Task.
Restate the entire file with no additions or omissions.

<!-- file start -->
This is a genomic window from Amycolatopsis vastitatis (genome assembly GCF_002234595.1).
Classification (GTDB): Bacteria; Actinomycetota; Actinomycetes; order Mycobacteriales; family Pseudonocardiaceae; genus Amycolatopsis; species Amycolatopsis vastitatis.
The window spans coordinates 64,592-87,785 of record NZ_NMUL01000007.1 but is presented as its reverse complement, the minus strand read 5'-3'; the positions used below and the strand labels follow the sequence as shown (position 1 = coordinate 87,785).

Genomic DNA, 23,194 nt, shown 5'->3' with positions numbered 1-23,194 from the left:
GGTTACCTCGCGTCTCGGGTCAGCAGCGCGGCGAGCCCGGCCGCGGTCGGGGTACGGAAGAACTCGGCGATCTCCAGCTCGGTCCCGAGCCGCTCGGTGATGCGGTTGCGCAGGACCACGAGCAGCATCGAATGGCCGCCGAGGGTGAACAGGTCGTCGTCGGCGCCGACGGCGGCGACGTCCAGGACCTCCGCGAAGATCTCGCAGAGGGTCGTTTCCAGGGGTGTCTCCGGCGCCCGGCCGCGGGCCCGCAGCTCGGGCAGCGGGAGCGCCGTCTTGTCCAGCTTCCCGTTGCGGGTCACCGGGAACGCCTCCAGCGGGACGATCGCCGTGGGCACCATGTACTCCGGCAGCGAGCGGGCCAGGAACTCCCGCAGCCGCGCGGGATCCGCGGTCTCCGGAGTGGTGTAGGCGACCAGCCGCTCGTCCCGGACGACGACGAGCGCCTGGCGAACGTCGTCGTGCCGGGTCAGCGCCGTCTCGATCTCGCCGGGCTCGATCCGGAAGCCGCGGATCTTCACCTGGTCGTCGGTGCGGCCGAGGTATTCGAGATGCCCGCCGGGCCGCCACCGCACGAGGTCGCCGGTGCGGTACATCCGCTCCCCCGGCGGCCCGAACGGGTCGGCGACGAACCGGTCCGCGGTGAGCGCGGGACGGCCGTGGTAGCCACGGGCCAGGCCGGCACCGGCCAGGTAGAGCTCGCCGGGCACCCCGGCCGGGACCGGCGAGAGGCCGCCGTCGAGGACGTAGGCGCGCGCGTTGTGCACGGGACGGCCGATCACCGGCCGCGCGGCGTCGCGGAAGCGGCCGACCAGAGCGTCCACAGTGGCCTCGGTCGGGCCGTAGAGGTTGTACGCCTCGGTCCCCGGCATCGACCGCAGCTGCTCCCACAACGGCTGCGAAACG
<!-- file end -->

This is a genomic window from Amycolatopsis vastitatis (genome assembly GCF_002234595.1).
Classification (GTDB): Bacteria; Actinomycetota; Actinomycetes; order Mycobacteriales; family Pseudonocardiaceae; genus Amycolatopsis; species Amycolatopsis vastitatis.
The window spans coordinates 64,592-87,785 of record NZ_NMUL01000007.1 but is presented as its reverse complement, the minus strand read 5'-3'; the positions used below and the strand labels follow the sequence as shown (position 1 = coordinate 87,785).

Genomic DNA, 23,194 nt, shown 5'->3' with positions numbered 1-23,194 from the left:
GGTTACCTCGCGTCTCGGGTCAGCAGCGCGGCGAGCCCGGCCGCGGTCGGGGTACGGAAGAACTCGGCGATCTCCAGCTCGGTCCCGAGCCGCTCGGTGATGCGGTTGCGCAGGACCACGAGCAGCATCGAATGGCCGCCGAGGGTGAACAGGTCGTCGTCGGCGCCGACGGCGGCGACGTCCAGGACCTCCGCGAAGATCTCGCAGAGGGTCGTTTCCAGGGGTGTCTCCGGCGCCCGGCCGCGGGCCCGCAGCTCGGGCAGCGGGAGCGCCGTCTTGTCCAGCTTCCCGTTGCGGGTCACCGGGAACGCCTCCAGCGGGACGATCGCCGTGGGCACCATGTACTCCGGCAGCGAGCGGGCCAGGAACTCCCGCAGCCGCGCGGGATCCGCGGTCTCCGGAGTGGTGTAGGCGACCAGCCGCTCGTCCCGGACGACGACGAGCGCCTGGCGAACGTCGTCGTGCCGGGTCAGCGCCGTCTCGATCTCGCCGGGCTCGATCCGGAAGCCGCGGATCTTCACCTGGTCGTCGGTGCGGCCGAGGTATTCGAGATGCCCGCCGGGCCGCCACCGCACGAGGTCGCCGGTGCGGTACATCCGCTCCCCCGGCGGCCCGAACGGGTCGGCGACGAACCGGTCCGCGGTGAGCGCGGGACGGCCGTGGTAGCCACGGGCCAGGCCGGCACCGGCCAGGTAGAGCTCGCCGGGCACCCCGGCCGGGACCGGCGAGAGGCCGCCGTCGAGGACGTAGGCGCGCGCGTTGTGCACGGGACGGCCGATCACCGGCCGCGCGGCGTCGCGGAAGCGGCCGACCAGAGCGTCCACAGTGGCCTCGGTCGGGCCGTAGAGGTTGTACGCCTCGGTCCCCGGCATCGACCGCAGCTGCTCCCACAACGGCTGCGAAACG